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Head: Red Cliffians continue to boil

Cliff Thompson

A water manifold on the $460,000 filtration system cracked after less than 200 hours of operation, taking one of the two filtration systems off-line. That single unit was not able to meet the town’s needs and the town supplemented the water supply with untreated water, said Red Cliff Administrator Bob Slagle.

How the manifold cracked is a matter of some debate:

? The supplier, U.S. Filter, said a power outage Saturday shut down the heat to the filtration plant, allowing the lines to freeze.



? Slagle and others say the manifold was incorrectly installed, causing pressure to build on a flushing exhaust system until it cracked the manifold.

Whatever the case, the year-old order by the state Department of Health to boil water before drinking it.



Raw water in Red Cliff’s system carries Giardia lamblia, an intestinal parasite that can cause diarrhea, fever and cramping.

“I’m irritated as all get out,” Slagle said. “I feel this is a demonstration of the lack of importance the manufacturer places on Red Cliff.”

“We are quite anxious to get this up an running,” said U.S. Filter’s John Lewis. “We’re very sympathetic to Red Cliff’s need and have had some unfortunate bumps in the road.”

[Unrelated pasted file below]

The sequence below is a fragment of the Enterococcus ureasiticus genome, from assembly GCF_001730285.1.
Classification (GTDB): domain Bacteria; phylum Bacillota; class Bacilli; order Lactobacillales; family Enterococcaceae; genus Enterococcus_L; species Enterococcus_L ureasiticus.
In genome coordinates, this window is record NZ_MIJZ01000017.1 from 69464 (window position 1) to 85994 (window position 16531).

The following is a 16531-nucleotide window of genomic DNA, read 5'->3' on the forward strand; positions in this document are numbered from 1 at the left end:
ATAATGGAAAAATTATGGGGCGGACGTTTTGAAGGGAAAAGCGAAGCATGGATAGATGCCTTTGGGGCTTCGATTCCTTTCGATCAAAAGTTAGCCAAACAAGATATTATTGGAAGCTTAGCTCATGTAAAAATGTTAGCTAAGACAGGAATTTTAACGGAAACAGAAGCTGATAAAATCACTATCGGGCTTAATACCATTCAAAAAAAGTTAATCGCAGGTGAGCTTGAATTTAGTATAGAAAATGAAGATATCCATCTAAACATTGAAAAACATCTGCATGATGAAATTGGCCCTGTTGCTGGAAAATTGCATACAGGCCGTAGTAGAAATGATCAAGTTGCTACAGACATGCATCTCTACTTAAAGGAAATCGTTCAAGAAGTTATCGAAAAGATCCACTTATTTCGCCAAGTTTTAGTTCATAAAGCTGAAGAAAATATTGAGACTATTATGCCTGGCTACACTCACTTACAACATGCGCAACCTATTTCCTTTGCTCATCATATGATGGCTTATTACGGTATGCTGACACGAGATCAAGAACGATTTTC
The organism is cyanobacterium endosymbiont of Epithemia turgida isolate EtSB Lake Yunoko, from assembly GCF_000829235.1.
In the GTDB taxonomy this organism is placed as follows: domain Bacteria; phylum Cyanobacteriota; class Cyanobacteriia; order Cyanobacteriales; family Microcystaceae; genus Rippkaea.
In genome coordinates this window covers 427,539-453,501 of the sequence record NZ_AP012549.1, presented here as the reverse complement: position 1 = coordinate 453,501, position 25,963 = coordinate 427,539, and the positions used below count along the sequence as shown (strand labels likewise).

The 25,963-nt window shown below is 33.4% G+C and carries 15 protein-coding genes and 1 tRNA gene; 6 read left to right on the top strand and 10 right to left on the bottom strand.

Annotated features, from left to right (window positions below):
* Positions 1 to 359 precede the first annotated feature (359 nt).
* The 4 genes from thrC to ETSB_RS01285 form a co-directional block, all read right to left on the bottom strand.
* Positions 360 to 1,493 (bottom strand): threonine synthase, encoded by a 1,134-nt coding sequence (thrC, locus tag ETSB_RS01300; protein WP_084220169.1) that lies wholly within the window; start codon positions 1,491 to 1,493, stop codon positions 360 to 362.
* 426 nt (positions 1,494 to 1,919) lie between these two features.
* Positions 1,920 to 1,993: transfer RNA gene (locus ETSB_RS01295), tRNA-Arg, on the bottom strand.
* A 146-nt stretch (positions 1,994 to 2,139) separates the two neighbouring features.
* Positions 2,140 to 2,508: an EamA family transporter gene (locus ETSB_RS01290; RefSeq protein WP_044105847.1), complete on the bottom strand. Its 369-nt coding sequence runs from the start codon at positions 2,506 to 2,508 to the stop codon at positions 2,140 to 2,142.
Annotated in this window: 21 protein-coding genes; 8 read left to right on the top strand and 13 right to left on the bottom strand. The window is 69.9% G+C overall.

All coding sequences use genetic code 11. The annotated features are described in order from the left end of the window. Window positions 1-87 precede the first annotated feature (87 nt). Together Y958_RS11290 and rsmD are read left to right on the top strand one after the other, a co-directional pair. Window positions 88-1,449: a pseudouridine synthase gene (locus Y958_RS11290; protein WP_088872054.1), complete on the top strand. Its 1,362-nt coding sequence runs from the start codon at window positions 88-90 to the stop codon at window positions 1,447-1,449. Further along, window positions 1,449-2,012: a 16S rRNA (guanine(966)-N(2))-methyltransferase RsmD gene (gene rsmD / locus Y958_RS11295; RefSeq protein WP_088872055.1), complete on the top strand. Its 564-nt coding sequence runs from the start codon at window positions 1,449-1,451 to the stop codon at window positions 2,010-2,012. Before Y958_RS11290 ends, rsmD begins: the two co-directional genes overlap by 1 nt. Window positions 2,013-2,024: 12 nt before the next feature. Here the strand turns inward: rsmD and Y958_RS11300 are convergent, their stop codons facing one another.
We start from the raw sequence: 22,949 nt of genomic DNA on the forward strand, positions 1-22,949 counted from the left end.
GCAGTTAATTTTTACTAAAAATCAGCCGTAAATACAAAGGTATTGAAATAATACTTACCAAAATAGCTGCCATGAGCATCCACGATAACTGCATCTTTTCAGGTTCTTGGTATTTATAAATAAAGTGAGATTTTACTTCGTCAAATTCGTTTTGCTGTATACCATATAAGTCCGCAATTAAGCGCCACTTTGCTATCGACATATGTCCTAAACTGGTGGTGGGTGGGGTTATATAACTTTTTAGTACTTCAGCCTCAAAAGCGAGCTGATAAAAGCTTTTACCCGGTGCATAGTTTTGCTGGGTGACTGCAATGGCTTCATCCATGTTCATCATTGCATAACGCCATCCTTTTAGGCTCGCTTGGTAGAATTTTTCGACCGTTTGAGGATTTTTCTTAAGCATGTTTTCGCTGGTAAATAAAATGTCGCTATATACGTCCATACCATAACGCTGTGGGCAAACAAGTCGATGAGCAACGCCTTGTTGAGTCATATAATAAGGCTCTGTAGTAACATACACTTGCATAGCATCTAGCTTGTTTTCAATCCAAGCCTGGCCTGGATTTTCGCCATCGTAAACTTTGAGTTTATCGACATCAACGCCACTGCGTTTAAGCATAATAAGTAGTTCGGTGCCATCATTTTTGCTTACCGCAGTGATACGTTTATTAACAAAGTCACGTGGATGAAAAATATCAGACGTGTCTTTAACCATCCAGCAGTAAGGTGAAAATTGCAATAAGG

Repairs were being made Wednesday, Slagle said, and he’s expecting the system to be back in operation by Tuesday. Until then, the town will over-chlorinate the water in the storage tank and lines to purify it. That water will again be flushed from the lines leaving drinkable water. Slagle said the town will have the water tested for purity by the Eagle River Water and Sanitation. Once it is drinkable, the Department of Health will end the boil order.

Because of the second flushing, Slagle said, the town will have the cleanest water lines in the area.

Just what caused the 4-inch plastic line to rupture may not be known. The manufacturer said the power outage shut off the heat to the pump building letting the water freeze. When water freezes, it expands, and that is what broke the pipe, the manufacturer said.

Slagle said the manifold was misaligned when it was installed and that that was the reason pressure built to a high enough level on the backflush system to rupture it. He did say the U.S. Filter has been very cooperative in attempting to fix the problem.

The new microfiltration system, when operating, will produce up to 250,000 gallons of water per day for the town’s 180 residents and its businesses.

The system was brought online last week, and Slagle said he had hoped to have had the boil order lifted Tuesday.

With one of the two filtration units working, only 125,000 gallons of pure water per day can be produced. That would be enough water if Red Cliff’s water main system was more efficient, said Slagle.

The town’s mains are laid near bedrock, which is not deep enough to prevent them from freezing. To prevent that, the town allows the lines to bleed water-100 gallons per minute from its three lines.

“The town intends to eliminate end-line bleeding. If the rest of the people in town will shut their bleeders off, we could survive on one unit of the water plant,” he said.

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